Trade finance is an area of financial services that is notorious for its continued use of paper and legacy systems.
Some FinTech leaders say that this lack of modernization is at least partly to blame for the estimated $1.5 trillion trade finance gap that continues to plague the global market.
At the very least, outdated tools and workflows slow down the process of getting capital into the hands of exporters and importers that need funding to fuel business.
But, as Attar told PYMNTS in an interview, there is good news. Trade finance players, including corporates, banks and regulators, are finally ready to embrace modernization and technology. RegTech is a particularly promising area of focus, he said, and as the pandemic continues to add pressure to digitize, the trade finance landscape may finally gain the momentum it needs to modernize and close the trade finance gap.
The RegTech Opportunity
As a highly regulated area of financial services, trade finance has struggled to enter the digital age. Regulatory concerns over the security and compliance that these tools offer is one factor behind that struggle.
Yet Attar said he has seen a significant shift in the landscape, including among the regulators watching over this space, when it comes to the potential for technologies like artificial intelligence (AI) and machine learning (ML) to inject efficiencies while preserving the integrity of transactions.
“Previously, regulation was very slow in adapting and approving of different technology,” he said. “Today, we can see loud and clear, now the regulators become more supporting of this and understand that the only way to help the industry is to approve new tools.”
In that spirit, Surecomp announced a partnership with anti-money laundering (AML) RegTech ThetaRay, which is now a part of Surecomp’s marketplace. The integration allows bank and corporate customers of Surecomp to seamlessly integrate ThetaRay’s AML capabilities within their own back offices.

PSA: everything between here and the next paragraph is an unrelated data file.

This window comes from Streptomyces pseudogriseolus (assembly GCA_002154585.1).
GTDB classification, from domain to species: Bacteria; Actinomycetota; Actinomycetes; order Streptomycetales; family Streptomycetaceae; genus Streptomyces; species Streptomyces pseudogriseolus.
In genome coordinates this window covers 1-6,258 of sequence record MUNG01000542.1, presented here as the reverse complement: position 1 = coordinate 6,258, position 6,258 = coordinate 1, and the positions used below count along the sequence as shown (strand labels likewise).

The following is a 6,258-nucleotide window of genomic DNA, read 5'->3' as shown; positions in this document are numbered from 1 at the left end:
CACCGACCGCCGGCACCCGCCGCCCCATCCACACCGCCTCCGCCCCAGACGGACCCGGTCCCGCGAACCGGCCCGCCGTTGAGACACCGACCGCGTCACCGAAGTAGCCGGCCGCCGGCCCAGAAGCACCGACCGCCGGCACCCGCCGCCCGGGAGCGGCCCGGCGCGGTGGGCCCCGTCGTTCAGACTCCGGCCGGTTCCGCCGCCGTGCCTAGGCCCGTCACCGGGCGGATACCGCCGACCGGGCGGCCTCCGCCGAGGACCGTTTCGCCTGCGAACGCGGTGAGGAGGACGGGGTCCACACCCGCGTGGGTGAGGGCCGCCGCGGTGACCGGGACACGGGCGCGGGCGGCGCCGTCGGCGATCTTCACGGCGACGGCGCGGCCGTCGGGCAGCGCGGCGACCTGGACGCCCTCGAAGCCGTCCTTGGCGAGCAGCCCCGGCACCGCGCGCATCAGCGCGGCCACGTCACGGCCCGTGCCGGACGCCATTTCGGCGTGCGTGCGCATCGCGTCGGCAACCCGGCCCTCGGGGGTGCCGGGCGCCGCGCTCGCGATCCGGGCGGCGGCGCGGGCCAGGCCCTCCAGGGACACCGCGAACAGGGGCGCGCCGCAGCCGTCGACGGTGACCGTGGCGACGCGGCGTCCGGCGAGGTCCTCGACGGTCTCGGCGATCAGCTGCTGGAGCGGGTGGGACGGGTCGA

The Digitization Road Ahead
The pandemic has continued to fuel digitization efforts in many areas of the enterprise, and trade finance is no exception, said Attar.
“The pandemic is the kind of situation where humankind is trying to find a solution to a specific problem,” he said. “People are working from home, and organizations understand that the only way to solve this situation is by providing digitalization flows and processes in different aspects of the business.”
In the area of regulation and compliance, technologies like digital signatures and electronic documents are finally becoming accepted as legitimate.
But it’s not the only way that digitization efforts are transforming the trade finance industry. According to Attar, as this modernization shift continues, there will be new business models that emerge that support the cash flow of organizations within the global market. New services will emerge to support healthier liquidity, he noted, and technology will be an integral part of that evolution.
In such a highly complex and regulated field, change is never easy. But as Attar noted, challenges breed opportunity to innovate and improve, and the trade finance space has emerged as one area primed to take advantage of a rare chance to embrace change.
“It will take time,” he said. “It’s not like any standard industry where in weeks we can apply a new capability. Although, the technology is already there, and now different entities in the equation are willing to support and push it forward.
“I think it will be easier to bring new technology into this business, and I believe it will see more capabilities in the next few months as well,” he added.